1

Suppose we have code snippet as follows:

from collections import namedtuple, Counter

Experiment = namedtuple('Experiment', ['day', 'distribution'])
LabResults = namedtuple('LabResults', ['lab_name', 'experiments_data'])

lab_results_list_good = [
    LabResults(
        'Lab A', 
        [
            Experiment('first_day',  Counter('abc')),
            Experiment('second_day', Counter(''))
        ],
    ),
    LabResults(
        'Lab B',
        [
            Experiment('first_day', Counter('')),
            Experiment('second_day', Counter('a')),
        ]
    )
]

lab_results_list_bad = [
    LabResults(
        'Lab A', 
        [
            Experiment('first_day', Counter('abc')),
            Experiment('second_day', Counter('def'))
        ],
    ),
    LabResults(
        'Lab B',
        [
            Experiment('first_day', Counter('ghi')),
        ]
    )
]


def merge_distributions(lab_results_list):
    day_to_distribution_report = Counter()
    for lab_result in lab_results_list:

        curr_day_to_dist = Counter({exp.day: exp.distribution for exp in lab_result.experiments_data})
        day_to_distribution_report += curr_day_to_dist
    return day_to_distribution_report

First case works fine and second case doesn't work:

In [2]: print merge_distributions(lab_results_list_good)
Counter({'first_day': Counter({'a': 1, 'c': 1, 'b': 1}), 'second_day': Counter({'a': 1})})

In [3]: print merge_distributions(lab_results_list_bad)
---------------------------------------------------------------------------
TypeError                                 Traceback (most recent call last)
<ipython-input-3-969bd085f2e5> in <module>()
----> 1 print merge_distributions(lab_results_list_bad)

<ipython-input-1-0bdc39e8c846> in merge_distributions(lab_results_list)
     42
     43         curr_day_to_dist = Counter({exp.day: exp.distribution for exp in lab_result.experiments_data})
---> 44         day_to_distribution_report += curr_day_to_dist
     45     return day_to_distribution_report

/usr/local/Cellar/python/2.7.13/Frameworks/Python.framework/Versions/2.7/lib/python2.7/collections.pyc in __add__(self, other)
    642         result = Counter()
    643         for elem, count in self.items():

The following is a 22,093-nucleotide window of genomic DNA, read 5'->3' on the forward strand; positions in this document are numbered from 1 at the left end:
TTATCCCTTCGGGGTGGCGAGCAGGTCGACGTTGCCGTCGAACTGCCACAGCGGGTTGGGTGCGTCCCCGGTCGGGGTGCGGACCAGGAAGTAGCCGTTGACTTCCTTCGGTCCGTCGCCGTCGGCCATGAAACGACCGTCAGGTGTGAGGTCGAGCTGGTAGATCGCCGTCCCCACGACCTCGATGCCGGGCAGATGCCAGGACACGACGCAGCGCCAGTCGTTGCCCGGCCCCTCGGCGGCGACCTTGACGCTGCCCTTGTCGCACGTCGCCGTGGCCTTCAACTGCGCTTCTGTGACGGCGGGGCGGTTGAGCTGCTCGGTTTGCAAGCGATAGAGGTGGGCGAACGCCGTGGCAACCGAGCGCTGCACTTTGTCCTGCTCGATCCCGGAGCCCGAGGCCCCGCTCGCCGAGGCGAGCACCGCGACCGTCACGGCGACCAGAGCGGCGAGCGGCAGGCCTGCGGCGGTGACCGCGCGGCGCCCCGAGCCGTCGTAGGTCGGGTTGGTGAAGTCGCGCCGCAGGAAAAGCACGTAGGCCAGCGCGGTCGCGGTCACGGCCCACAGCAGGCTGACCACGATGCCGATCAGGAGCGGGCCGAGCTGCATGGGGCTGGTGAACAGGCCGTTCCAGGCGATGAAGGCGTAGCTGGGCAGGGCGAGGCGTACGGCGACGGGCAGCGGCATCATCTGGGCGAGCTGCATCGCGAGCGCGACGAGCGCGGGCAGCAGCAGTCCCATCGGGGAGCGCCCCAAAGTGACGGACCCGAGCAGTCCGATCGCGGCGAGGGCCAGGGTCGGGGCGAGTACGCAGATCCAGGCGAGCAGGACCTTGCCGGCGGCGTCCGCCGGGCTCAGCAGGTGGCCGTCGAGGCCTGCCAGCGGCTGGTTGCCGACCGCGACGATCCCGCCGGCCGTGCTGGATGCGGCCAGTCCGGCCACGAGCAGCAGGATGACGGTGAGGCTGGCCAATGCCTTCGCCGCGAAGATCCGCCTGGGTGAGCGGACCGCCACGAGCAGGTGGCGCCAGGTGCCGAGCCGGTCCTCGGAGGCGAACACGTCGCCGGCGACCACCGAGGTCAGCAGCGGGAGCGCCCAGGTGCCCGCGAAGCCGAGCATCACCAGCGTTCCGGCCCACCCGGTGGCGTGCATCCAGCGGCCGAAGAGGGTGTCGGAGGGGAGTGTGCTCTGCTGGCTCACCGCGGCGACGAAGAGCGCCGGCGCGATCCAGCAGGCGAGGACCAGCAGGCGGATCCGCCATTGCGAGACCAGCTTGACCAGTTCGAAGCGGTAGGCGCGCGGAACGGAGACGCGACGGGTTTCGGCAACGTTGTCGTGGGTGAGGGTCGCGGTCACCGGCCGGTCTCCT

--> 644             newcount = count + other[elem]
    645             if newcount > 0:
    646                 result[elem] = newcount

TypeError: unsupported operand type(s) for +: 'Counter' and 'int'

In Python 2 doesn't works just second case, in Python 3 doesn't works both.

So my question is this a really bad idea to merge counter of counters as python 3 fails both cases to run? It seems like a bug as Counter object support additions.

EDIT I find out fast fix for merge_distribution function:

def merge_distributions(lab_results_list):
    day_range = {exp.day for lab_result in lab_results_list for exp in lab_result.experiments_data}
    day_to_distribution_report = Counter()
    for lab_result in lab_results_list:

        curr_day_to_dist = Counter({exp.day: exp.distribution for exp in lab_result.experiments_data})
        map(lambda day: curr_day_to_dist.setdefault(day, Counter()), day_range)
        day_to_distribution_report += curr_day_to_dist
    return day_to_distribution_report

Why does python sources do not do something like that by default?

1

If a Counter doesn't have a property, it default to be 0, not Counter()

>>> from collections import Counter
>>> c = Counter({
...     'a': Counter(), 'b': Counter(),
... })
>>> d = Counter({
...     'a': Counter()
... })
>>> c['b']
Counter()
>>> d['b']
0
>>> c['b'] + d['b']
Traceback (most recent call last):
  File "<stdin>", line 1, in <module>
TypeError: unsupported operand type(s) for +: 'Counter' and 'int'
>>> 

Here is a DefaultCounter implements:

from collections import Counter


class DefaultCounter(Counter):

    def __add__(self, other):
        if not isinstance(other, Counter):
            if other == 0:
                other = Counter()
            else:
                return NotImplemented
        result = Counter()
        for elem, count in self.items():
            newcount = count + other[elem]
            if newcount > 0:
                result[elem] = newcount
        for elem, count in other.items():
            if elem not in self and count > 0:
                result[elem] = count
        return result

>>> from m import DefaultCounter
>>> a = DefaultCounter({'a': DefaultCounter(), 'b': DefaultCounter()})
>>> b = DefaultCounter({'a': DefaultCounter()})
>>> 
>>> a + b
Counter({'a': Counter(), 'b': Counter()})
# not raise anymore. ^_^
1
  • counter addition features + defaultdict missing properties handling mechanism simultaneously will be very useful here! – walkingpendulum Aug 15 '17 at 11:35

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